This was me – or, perhaps, just a semblance of me – yesterday. I actually finished writing the second book of my Viking trilogy, Sons of Kings. I wrote the last sentence with a feeling akin to euphoria, as I’d been determined for weeks to get it finished by the end of November. (My personal version of NaNoWriMo, I think!) I’ve sent the last couple of chapters to my editor and – provided there are no massive amendments to be made – I hope to have the book on Amazon as soon as it’s been formatted. I’m aiming for Christmas, but I’ll see how things go.
Of course, I know only too well that I haven’t completely finished – and I’m not talking about all the promotion! I’ve now got to work on the ‘Front Matter’ (meaning, all the necessary information that goes at the front of the book before the actual story starts). And, of course, there’s the promotional blurb that goes on the Amazon sales page to do.
So, what does the Front Matter entail?
If you look at the front of any book – whether traditionally or digitally published – you’ll see several pages of details. Since my experience is only with ebooks, that’s obviously all I can talk about – and do remember that the front matter, and how it is organised, is down to individual authors.
With ebooks, after the cover design, there is usually a written title page, in large print, simply repeating what the cover says.
My book, Shadow of the Raven, says:
SHADOW OF THE
SONS OF KINGS: BOOK ONE
I have this positioned in the middle of the page, but every author will choose his/her own style and where they want it on the page. I’ve seen some at the top, some similar to mine.
The Contents page that follows will link to all the chapters in your book. The links are simply so that readers can navigate their way easily around the book.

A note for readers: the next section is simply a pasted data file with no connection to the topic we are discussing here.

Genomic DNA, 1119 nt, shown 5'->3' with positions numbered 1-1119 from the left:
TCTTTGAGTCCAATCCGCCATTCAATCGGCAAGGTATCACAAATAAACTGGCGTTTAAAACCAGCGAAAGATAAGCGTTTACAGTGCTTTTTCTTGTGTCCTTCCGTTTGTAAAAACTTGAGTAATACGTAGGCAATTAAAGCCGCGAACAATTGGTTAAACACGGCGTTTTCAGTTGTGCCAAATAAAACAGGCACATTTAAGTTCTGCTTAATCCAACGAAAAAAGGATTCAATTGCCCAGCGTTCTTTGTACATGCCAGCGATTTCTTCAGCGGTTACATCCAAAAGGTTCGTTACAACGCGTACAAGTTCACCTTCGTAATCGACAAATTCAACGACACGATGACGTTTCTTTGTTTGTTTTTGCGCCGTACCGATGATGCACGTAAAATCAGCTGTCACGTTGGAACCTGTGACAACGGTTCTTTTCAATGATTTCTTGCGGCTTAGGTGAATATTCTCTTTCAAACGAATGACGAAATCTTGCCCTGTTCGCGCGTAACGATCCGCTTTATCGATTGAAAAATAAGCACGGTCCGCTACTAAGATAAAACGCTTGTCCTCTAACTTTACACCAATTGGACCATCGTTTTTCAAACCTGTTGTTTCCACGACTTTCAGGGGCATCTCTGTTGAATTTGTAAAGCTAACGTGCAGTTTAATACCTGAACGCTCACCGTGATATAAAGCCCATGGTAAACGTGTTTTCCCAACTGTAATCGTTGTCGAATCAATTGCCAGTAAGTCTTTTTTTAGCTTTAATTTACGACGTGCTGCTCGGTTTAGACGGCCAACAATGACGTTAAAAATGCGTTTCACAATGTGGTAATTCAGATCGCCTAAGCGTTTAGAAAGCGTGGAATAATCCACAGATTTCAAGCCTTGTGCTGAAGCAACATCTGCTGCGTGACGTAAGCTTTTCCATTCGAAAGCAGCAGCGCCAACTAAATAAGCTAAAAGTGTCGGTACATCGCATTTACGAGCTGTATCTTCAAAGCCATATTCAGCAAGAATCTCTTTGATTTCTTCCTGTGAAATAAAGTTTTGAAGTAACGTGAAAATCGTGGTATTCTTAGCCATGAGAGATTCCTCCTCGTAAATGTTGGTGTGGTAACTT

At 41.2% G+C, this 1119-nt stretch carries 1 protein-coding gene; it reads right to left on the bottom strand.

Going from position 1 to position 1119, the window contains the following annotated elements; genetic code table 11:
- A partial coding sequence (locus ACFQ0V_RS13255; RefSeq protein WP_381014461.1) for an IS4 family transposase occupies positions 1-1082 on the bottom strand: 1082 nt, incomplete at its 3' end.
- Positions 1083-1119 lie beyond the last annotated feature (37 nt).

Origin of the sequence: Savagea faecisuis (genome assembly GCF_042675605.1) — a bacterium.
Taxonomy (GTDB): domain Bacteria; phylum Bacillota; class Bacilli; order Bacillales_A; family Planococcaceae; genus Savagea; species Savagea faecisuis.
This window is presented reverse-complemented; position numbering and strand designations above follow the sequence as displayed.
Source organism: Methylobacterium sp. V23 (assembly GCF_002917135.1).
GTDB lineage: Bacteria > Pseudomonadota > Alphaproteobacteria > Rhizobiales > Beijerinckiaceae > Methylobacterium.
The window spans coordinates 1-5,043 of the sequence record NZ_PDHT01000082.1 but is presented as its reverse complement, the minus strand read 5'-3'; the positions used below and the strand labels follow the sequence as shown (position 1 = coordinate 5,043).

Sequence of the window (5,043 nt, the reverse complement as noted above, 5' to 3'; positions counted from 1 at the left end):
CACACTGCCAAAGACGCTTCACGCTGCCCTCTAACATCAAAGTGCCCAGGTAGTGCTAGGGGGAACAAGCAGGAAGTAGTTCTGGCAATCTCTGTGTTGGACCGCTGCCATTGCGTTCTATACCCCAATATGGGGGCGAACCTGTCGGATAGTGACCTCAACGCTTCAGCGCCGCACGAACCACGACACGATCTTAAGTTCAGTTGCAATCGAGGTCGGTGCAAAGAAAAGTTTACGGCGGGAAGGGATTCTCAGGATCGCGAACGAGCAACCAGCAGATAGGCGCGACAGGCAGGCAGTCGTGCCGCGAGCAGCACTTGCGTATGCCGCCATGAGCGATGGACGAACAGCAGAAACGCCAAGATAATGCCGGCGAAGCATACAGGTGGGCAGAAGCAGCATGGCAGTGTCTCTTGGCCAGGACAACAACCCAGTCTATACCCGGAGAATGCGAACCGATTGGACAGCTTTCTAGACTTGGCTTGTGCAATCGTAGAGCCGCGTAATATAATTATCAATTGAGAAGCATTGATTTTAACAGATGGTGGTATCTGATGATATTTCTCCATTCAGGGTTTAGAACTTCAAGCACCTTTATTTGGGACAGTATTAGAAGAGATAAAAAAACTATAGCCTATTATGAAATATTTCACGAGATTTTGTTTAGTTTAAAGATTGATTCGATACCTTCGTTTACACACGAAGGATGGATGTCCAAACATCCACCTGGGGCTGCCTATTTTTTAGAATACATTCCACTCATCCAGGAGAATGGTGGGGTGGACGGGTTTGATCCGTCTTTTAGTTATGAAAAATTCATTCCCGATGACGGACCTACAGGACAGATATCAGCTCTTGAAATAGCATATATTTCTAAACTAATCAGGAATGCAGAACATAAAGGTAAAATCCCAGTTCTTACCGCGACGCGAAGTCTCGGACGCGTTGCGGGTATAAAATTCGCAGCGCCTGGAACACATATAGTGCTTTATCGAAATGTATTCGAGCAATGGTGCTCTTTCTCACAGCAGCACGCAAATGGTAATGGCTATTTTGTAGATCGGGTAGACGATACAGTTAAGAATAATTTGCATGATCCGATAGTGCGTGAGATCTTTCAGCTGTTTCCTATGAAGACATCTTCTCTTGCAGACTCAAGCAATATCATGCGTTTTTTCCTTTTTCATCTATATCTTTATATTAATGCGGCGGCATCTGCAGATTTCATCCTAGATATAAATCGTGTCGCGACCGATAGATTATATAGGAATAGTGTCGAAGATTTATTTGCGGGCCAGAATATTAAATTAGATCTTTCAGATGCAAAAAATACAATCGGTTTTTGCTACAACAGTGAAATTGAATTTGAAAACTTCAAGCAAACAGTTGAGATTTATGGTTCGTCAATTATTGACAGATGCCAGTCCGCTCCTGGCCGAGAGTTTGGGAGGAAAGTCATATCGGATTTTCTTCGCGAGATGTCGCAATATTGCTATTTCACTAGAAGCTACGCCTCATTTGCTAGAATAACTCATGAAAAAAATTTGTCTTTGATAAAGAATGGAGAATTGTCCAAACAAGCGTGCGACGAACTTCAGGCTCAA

Next is often page with the Copyright © – plus related information. The ISBN if often included around here, if applicable. – Then comes a page with the dedication to the person(s) of your choice.
Some books have an ‘About The Book’ page, giving general information that the author wishes to be known. It could be background to the historical period, the book’s location – or whatever! Other books have an Acknowledgements page. Some books have neither.
Sometimes maps are put at the front and/or family trees. Both of these are familiar aspects of ‘otherworld’ fantasies and historical novels. Family trees are also common in family sagas. Finally, authors with previously published books may wish to add a good review or two, or other praise about the previous books. Of course, to be able to quote praise from fellow authors (preferably successful ones) is any writer’s dream!
So, here I am, about to sort out what I need for my Front Matter and get everything ready for formatting. I’ve already done a List of Characters, so that’s a start!
Book Two of my trilogy is entitled Pit of Vipers and continues the story started in Book One, Shadow of the Raven. The three novels follow the lives and adventures of King Alfred of Wessex and Eadwulf of Mercia. I’ve had the cover for a while now and the designer is currently working on one to match it for Shadow of the Raven. I was never happy with the one you see in my side bar, and I want all three to be in the same style.
With my second book to be on Amazon soon I’d like to mention that if any bloggers out there would like a copy of Shadow of the Raven in exchange for an honest review, please contact me at firstname.lastname@example.org. Let me know whether you’d like a Mobi or ePub file.
To finish, here are a couple of quotes about self-publishing:
“Anyone who says it’s easy to self-publish a book is either lying or doing a shitty job.” Nan McCarthy
“Authors today need a publisher as much as they need a tapeworm in their guts.”